Mar 302011
 

So, with much fear and trepidation, I got out my seam ripper and took apart my jacket. (It was great when I found just the right thread and everything zipped out in seconds, but that didn’t happen very often.)

In today’s woyww you see all the jacket pieces waiting their turn to be traced. (For the first part of the story, go here.) I use huge sheets of tracing paper so I can put the pieces on top to get the outline, and then put them underneath to trace the inner details, like darts.

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I still have no idea what I’m doing as far as taking in the armscye. Hopefully just taking in the sides and underarm seams the same amount will do the trick.

Today’s task is to finish tracing the patterns, cut out what I think will be the finished pattern, mark that on the jacket pieces, baste them together, and see how it all works! I’ll check back to let you know how it’s going.

Oh, and here’s a pic of my actual workdesk, lest you think I’m cheating.  🙂  The room looks like an utter pit from this perspective, but it’s really not that bad.  Really!

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(And, if you’re wondering why I posted a photo of my workdesk, go here to find out and check out what others from all over the world are doing.)

Mar 272011
 

I first saw this beautiful technique on Tim Holtz’s DVD, An Altered Journey and made this photo frame.

Ever since then I’ve been really, really wanting to show you all how it’s done.  This past week I finally put together a video making this blue frame.  (Actually, it’s a series of three videos.)

alcohol-ink-photo-frame

I just love all the texture you get.  And I love that you can use any shapes or words you desire.

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The possibilities are endless!

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Thank you to Tim for his kind and generous permission for me to share my own take on his original idea.  He did a similar but slightly different version on his day 10.  You’ll find lots more of his genius and generosity with ideas at his website http://www.timholtz.com.

Some of the supplies I used:

Mar 232011
 

Today’s workdesk pic requires a little bit of background info.  As I mentioned in previous posts, I’ve lost quite a bit of weight in the past year.  So a couple weekends ago I spent a Saturday morning trying on just about every stitch of clothing that I own.  (It was a lot more fun than I thought it would be!)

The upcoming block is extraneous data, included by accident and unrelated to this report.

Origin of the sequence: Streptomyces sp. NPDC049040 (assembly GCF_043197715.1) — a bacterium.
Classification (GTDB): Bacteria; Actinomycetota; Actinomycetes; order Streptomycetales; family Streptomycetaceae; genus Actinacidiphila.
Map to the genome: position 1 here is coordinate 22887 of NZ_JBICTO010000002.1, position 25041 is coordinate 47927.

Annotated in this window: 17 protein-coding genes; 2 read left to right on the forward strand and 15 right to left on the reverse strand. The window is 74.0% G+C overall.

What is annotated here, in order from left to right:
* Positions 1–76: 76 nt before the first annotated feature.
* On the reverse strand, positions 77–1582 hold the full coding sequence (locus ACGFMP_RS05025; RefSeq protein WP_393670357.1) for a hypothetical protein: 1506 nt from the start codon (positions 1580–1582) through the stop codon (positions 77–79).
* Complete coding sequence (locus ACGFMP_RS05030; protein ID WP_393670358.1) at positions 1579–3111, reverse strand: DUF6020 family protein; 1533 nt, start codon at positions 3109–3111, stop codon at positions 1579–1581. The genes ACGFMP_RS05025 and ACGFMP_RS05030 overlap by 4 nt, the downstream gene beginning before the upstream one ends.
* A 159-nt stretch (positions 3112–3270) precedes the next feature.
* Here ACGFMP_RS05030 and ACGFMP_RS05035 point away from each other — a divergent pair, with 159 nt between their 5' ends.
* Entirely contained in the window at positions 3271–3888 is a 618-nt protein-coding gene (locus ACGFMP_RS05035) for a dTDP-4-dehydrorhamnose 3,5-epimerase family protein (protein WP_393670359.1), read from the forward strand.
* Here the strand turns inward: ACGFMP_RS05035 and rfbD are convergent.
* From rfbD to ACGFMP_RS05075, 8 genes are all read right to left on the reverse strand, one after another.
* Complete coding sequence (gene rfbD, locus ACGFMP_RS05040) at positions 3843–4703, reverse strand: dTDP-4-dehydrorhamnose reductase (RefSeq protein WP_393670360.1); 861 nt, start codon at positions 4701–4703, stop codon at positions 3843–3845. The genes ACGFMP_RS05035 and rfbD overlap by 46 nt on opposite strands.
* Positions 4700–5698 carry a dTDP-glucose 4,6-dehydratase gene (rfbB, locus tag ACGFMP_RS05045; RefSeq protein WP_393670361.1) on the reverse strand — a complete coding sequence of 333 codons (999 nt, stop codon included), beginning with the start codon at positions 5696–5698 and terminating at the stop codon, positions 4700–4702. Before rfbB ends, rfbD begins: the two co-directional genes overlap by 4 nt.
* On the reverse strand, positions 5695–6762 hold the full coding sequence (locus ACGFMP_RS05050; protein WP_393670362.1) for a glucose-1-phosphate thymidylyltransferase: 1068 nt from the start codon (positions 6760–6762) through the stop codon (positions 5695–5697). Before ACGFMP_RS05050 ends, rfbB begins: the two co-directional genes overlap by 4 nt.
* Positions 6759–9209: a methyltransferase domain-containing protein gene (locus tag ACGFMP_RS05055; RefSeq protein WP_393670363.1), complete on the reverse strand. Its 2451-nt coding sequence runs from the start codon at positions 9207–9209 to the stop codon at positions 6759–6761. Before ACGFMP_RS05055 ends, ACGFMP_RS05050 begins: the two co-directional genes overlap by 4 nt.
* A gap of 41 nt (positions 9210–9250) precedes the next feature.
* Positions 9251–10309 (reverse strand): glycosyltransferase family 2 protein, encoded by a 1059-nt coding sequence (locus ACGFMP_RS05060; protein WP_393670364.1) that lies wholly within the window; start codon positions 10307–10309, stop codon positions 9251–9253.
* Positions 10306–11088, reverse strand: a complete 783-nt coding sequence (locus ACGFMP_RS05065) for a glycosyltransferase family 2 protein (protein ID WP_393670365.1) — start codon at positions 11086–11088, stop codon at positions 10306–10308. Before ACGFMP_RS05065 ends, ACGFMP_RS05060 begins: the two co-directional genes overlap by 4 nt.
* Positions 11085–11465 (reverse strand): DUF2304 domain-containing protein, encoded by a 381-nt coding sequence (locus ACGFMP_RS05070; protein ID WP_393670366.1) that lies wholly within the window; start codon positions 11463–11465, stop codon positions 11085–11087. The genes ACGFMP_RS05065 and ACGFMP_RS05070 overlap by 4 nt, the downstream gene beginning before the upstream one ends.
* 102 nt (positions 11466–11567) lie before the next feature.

The results?

  • Three large trash bags of stuff that was too big. Donated.
  • Two garments that I spent quite a bit of time making but are too big to keep.  I hope to sell these.
  • One pile of garments that I like enough to take the time to alter.
  • And, of course, a much neater and easier to access closet!

What you see on today’s workdesk is a lavender jacket from the pile that’s always been a favorite.  It’s made out of stretch moleskin, seems to be indestructible and looks good with just about anything.  Now it’s way too big to look good, but I hate to get rid of it.

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My plan is take the finished measurements of this jacket, compare them with the finished measurements of a jacket that fits well, take the jacket apart, make a pattern from the taken apart pieces and then grade down the pattern to match the measurements that fit.  Make sense?

I’ve done the measuring bit, the next step is to take seam ripper in hand and start deconstructing.

Yikes, I’m scared.  I’ll let you know how it goes.

(And, if you’re wondering why I posted a photo of my workdesk, go here to find out and check out what others from all over the world are doing.)

Mar 212011
 

Ok, we’re back to the 1988 scrapbook.  Here’s a page I made using some random pics of my goofy husband and naughty cat.  🙂

1988-01-hanging-out-at-home-sbp

The door hinges are grungeboard from the Tim Holtz Idea-ology Plain Elements set and painted with the Pitch Black Paint Dabber.  The large mat and the flourishes were embossed with the dots from the Sizzix Textured Impressions Embossing Folders, Dots And Flowers.  Most everything on this layout was inked with Vintage Photo Distress ink.  (What can I say? It goes with everything!)  The dots on the mat were inked with Broken China Distress ink.

1988-01-hanging-out-at-home-sbp-gary-close-up

I LOVE my Tim Holtz Elegant Flourishes Bigz Die.  The flourishes are great embellishments that work in most any type of layout.  They add a decorative element without being too fancy or girly.

1988-01-hanging-out-at-home-sbp-moses-close-up